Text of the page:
Portugal is the second fastest recovering EU country for tourists

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Tourism in Portugal is preparing to break records, a path that began in 2022 and that places the country in the top 10 worldwide of those that recovered the tourists lost during the pandemic context most quickly. In the EU, it is only surpassed by Greece.

The pandemic interrupted the strong growth seen in tourism in Portugal. But, in less than two years, it is managing to recover at a fast pace compared to European counterparts, and beyond. Although in 2022 it has not yet reached the 2019 figures, it was the 10th country in the world ranking that recovered the fastest in terms of international tourist arrivals. And, looking only at the countries of the European Union, it was the second best, being surpassed only by Greece. The figures are from ForwardKeys, a consultant specializing in the sector, and analyze the evolution between 2020, the black year of tourism, and 2022, when the recovery began.

Mother with her son at Praia dos Arrifes, Algarve beach, Albufeira. Portugal. tourism in summer
Mother with her son at Praia dos Arrifes, Algarve beach, Albufeira. Portugal. tourism in summer

According to the same report, which analyzed the number of tourists that all markets received in this period, the Dominican Republic (+5%), Turkey, Costa Rica and Mexico (same as 2019) and Jamaica (-5%) were the countries that recovered the most travelers in this period.

Although the figures recorded in 2022 are far from those achieved before the pandemic, in the case of Portugal 16% below, the trend that has been observed this year points to possible records. In fact, the World Travel & Tourism Council’s (WTTC) recent estimates indicate that the sector is expected to contribute €40.4 billion to the Portuguese economy by the end of this year, even exceeding pre-pandemic figures.

Happy tourist visiting Lisbon, Portugal
Happy tourist visiting Lisbon, Portugal

The organization points out that in 2022 the sector’s contribution to GDP increased by 61% to almost €38 billion, representing 15.8% of the national economy. And it predicts that by 2033 it should represent more than a fifth of GDP.

Jobs falling short

Although the number of tourists is increasing month by month – the latest INE data show that in May Portugal registered 7.1 million overnight stays (+10% compared to 2022 and +12% compared to April) – the recovery in the number of jobs is still far from reaching pre-pandemic levels.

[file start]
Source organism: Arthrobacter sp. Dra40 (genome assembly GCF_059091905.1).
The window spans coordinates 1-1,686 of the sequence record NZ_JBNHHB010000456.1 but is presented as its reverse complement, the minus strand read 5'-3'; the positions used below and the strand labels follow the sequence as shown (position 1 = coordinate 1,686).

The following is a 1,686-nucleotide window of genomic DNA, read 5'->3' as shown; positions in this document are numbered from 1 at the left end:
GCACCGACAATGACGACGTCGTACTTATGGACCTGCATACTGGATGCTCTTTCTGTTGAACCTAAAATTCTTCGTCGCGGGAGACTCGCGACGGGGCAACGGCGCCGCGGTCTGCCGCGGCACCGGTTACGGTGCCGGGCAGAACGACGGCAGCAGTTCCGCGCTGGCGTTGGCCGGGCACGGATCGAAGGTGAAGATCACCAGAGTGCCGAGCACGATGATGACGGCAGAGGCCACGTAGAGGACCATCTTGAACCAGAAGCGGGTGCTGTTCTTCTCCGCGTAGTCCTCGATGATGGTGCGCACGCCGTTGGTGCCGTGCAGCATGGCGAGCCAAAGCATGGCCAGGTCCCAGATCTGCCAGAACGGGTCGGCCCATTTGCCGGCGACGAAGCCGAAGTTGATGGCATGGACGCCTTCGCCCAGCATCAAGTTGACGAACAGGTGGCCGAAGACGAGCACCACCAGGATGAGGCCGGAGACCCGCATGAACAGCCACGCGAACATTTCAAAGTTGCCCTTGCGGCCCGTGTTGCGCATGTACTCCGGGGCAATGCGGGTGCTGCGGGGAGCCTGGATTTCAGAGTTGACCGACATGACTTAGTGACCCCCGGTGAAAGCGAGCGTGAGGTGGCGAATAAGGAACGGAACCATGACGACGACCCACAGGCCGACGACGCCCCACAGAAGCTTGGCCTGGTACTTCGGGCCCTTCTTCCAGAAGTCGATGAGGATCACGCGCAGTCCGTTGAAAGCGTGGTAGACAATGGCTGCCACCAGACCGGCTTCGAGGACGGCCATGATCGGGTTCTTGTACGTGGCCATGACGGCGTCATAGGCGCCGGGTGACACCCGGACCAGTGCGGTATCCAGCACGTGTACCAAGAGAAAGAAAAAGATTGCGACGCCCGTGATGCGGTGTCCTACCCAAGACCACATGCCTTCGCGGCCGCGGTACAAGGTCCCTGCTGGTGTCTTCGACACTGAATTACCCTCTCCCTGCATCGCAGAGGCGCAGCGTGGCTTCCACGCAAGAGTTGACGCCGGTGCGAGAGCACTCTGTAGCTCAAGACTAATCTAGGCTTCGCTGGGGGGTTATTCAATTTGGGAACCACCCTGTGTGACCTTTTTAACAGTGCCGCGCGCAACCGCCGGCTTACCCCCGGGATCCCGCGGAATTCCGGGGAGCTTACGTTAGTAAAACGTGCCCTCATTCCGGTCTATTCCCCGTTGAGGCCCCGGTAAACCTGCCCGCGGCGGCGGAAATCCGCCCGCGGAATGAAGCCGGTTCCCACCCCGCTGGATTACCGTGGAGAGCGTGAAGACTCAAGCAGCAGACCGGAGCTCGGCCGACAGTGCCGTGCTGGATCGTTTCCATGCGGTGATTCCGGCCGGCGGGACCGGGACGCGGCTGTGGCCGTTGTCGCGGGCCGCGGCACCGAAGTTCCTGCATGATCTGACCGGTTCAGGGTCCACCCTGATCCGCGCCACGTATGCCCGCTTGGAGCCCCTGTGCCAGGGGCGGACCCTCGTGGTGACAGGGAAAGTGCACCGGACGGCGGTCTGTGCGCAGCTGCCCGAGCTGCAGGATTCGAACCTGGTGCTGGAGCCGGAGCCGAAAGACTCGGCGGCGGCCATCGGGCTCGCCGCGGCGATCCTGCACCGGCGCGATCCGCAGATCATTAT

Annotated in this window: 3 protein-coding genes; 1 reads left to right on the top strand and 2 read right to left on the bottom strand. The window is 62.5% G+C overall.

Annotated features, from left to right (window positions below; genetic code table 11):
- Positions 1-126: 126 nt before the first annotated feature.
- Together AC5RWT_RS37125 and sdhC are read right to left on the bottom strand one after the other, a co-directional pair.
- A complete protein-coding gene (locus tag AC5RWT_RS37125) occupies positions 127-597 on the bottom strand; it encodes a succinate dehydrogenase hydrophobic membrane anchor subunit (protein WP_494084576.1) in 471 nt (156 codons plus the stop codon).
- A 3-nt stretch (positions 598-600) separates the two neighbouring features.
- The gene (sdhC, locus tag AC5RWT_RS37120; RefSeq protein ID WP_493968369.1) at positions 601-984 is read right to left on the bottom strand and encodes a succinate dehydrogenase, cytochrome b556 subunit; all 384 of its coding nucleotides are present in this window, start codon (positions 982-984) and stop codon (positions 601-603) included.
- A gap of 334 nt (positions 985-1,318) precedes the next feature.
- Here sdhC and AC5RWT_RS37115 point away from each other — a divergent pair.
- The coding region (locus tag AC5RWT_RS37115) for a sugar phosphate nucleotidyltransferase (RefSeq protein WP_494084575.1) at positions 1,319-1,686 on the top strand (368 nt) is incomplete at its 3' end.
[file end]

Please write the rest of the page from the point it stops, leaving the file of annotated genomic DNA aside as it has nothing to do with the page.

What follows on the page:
The pandemic context and confinements led to 85% of hotel establishments being closed or without guests in April 2020, and the resumption of activity meant that this figure in August 2022 was less than 12%, according to an analysis by BPI economists, to which Negócios had access.

Porto city in Portugal
Porto city in Portugal

According to WTTC, in 2022 the sector as a whole created 83,000 new jobs, closing the year with a total of 921,000 professionals, which means that the sector has recovered more than 90% of the jobs lost during the pandemic.

For 2023, the world organization anticipates the creation of close to 30,000 jobs, but still 68,000 less than in 2019. After the departure of some professionals from the sector during the pandemic, who decided to return to their countries, for example, the sector has reported difficulties in hiring in the face of the current need, with the risk that the shortage of human resources may compromise the activity of some companies this summer and even halt business expansion.

Coimbra city in Portugal
Coimbra city in Portugal

To try to stem the outflow of professionals and attract new talent, companies in the sector have resorted to hiring immigrants from Portuguese-speaking African countries (PALOP), Bangladesh and Morocco – with which Portugal has an agreement for a simplified allocation of visas. And they guarantee that they are offering contractual improvements, not only salary, but mainly through more stable bonds. The reduction in seasonality has contributed to fewer precarious contracts, according to industry players.

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